Sunday, October 30, 2011


I had one Barbie doll growing up. I don't have a visual memory of it. I suppose it was blonde. And pretty. And I loved it. I remember I also had a book about Barbie. Barbie, the Stewardess. Of course, today, that would be renamed Barbie, the Flight Attendant.

I guess I was pretty happy with one Barbie. But some people (I don't want to name names but clue: It's my mom and my godmother Ninang Linda) promised me a doll house if I were a good girl. I guess I was never a good girl because I never got that doll house. And probably, that is when the discontent, the craving, the feeling of deprivation began.

My next Barbie came when I was 15. My first boyfriend gave it to me. It was blonde. And it was that long ago, that I can't remember much about it either. Except that I loved it.

No Barbies during college and the early part of my career. None either when I got married. I was more intent on having real babies. The fact that real babies didn't come did not exempt us from the birthday party circuit, and I found myself buying toys for other people's children.

One time, I was buying Barbie clothes, and I felt a pang of envy. I wanted some for myself too. So, I bought myself a Barbie and some clothes. Through a period of say, seven years, I started buying a doll at a time, especially when it was on sale. Started collecting clothes and shoes. My whole collection of six dolls plus a generous wardrobe fit into one little Barbie case. A Barbie case that stayed on a high shelf, where it was barely touched. Once in rare while, I would let nieces and guests play with them. Afterwards, they would immediately go back to the shelf.

Until early this year. February, to be more precise. We had some guests over, including a lovely girl named Mica. We tried to entertain her and her brother with paper and colored pens and an assortment of toys. Then, I remembered my Barbies and let her play with them.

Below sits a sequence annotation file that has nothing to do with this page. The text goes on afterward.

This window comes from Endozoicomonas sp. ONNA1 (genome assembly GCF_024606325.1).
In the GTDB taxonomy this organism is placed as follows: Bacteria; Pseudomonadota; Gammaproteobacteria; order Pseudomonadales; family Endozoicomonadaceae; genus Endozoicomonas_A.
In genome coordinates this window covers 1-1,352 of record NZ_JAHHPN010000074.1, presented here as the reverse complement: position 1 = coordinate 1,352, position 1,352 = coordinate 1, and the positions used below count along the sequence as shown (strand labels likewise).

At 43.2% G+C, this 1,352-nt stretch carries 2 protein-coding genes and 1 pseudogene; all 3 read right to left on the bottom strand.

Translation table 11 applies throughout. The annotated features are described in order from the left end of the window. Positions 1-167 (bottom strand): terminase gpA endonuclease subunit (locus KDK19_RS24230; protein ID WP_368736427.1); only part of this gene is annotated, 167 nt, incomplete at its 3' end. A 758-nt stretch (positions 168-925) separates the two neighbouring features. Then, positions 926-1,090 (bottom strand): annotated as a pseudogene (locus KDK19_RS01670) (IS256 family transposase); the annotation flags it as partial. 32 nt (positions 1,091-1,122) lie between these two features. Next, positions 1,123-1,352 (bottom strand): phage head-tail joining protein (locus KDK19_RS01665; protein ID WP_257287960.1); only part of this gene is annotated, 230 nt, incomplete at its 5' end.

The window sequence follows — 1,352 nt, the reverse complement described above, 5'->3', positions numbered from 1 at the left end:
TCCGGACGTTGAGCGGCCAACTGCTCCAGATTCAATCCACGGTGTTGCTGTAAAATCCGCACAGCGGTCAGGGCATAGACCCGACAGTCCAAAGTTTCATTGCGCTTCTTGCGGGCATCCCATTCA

Afterwards, I did not immediately put the case on the shelf. It was on the floor of my room when my nieces Daniela and Sonya arrived. We were watching Tyra's Next Stop Model Cycle 15, and we were really annoyed that that gawky, mega-awkward Ann won the cycle. Out of frustration, we started playing with the Barbies, which were conveniently on the floor. We started taking photos, which I immediately posted on my Facebook wall. I called the album Gege's (my name) Next Top Model.

I was surprised at the "audience reaction." Friends of mine started liking photos and giving comments, some even using Tyranese vocab. Some expressed vehement critiques, and some took on favorites. As a result, Chelsea was sent home.

And Lena won the first episode, winning a lifetime supply of shoes from Sole Music Emporium in the process.

And because I'm an approval whore, the audience reaction drove me to create another episode and another, and another. And because I'm a hoarding freak, I started collecting more Barbies, more clothes, more shoes and accessories. And I've added furniture and other props as well.

Today, my room looks like a warehouse, and my husband is afraid to walk in the dark lest he steps on a something plastic that would hurt his foot.

This blog will continue to narrate my obsession with these lovable, plastic creatures.


One of the things they ask you immediately upon entering a toy store is, "Mam, pang-ilang taon?" (What age are you shopping for?) Sometimes, I just raise my eyebrows at them and ignore them. Or sometimes, I blurt out, 44 years old, just to look at their reaction. More often, I do the former. Because it is with more than a bit of embarrassment that I have to admit I'm shopping for myself.

So, why is a 44-year old woman in a toy store buying Barbie dolls? It is, to most people, a social aberration. At some point when a girl moves from childhood to adolescent, they shift their interest from toys to boys, and their once-loved dolls get stored, handed down, or sold in garage sales. That's what is considered normal. Because we mature and shed the need for toys.

But, I guess I'm not normal. So, the question is, why? What's this obsession all about?

Is it because I have no kids, and I need to indulge my maternal instinct to dress up little people?

Is it because as a kid, I was deprived of Barbies?

Is it because I'm overweight, and the only way I can live the fashionista life, is vicariously through inanimate, perfectly-formed, 11-inch creatures?

 Is it because I'm a frustrated artist with only a modicum of talent and this is the only kind of art I can be crafty enough to pursue?

I guess it's all of the above. Plus because Barbies are really purty, and they make me happy.